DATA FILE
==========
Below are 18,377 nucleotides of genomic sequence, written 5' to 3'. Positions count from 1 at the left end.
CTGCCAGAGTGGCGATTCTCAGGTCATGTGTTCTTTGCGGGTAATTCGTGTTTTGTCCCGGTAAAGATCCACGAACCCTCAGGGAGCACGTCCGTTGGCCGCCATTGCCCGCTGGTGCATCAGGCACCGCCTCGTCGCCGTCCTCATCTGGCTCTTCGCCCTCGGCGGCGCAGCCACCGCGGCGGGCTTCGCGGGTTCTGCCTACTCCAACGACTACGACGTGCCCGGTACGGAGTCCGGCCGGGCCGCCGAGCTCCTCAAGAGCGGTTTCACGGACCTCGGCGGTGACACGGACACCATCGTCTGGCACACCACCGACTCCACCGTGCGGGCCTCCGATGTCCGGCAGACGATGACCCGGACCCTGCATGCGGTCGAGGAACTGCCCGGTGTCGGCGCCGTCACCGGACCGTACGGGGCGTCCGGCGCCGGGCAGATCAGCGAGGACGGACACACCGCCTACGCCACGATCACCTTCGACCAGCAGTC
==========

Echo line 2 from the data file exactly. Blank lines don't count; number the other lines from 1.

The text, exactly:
CTGCCAGAGTGGCGATTCTCAGGTCATGTGTTCTTTGCGGGTAATTCGTGTTTTGTCCCGGTAAAGATCCACGAACCCTCAGGGAGCACGTCCGTTGGCCGCCATTGCCCGCTGGTGCATCAGGCACCGCCTCGTCGCCGTCCTCATCTGGCTCTTCGCCCTCGGCGGCGCAGCCACCGCGGCGGGCTTCGCGGGTTCTGCCTACTCCAACGACTACGACGTGCCCGGTACGGAGTCCGGCCGGGCCGCCGAGCTCCTCAAGAGCGGTTTCACGGACCTCGGCGGTGACACGGACACCATCGTCTGGCACACCACCGACTCCACCGTGCGGGCCTCCGATGTCCGGCAGACGATGACCCGGACCCTGCATGCGGTCGAGGAACTGCCCGGTGTCGGCGCCGTCACCGGACCGTACGGGGCGTCCGGCGCCGGGCAGATCAGCGAGGACGGACACACCGCCTACGCCACGATCACCTTCGACCAGCAGTC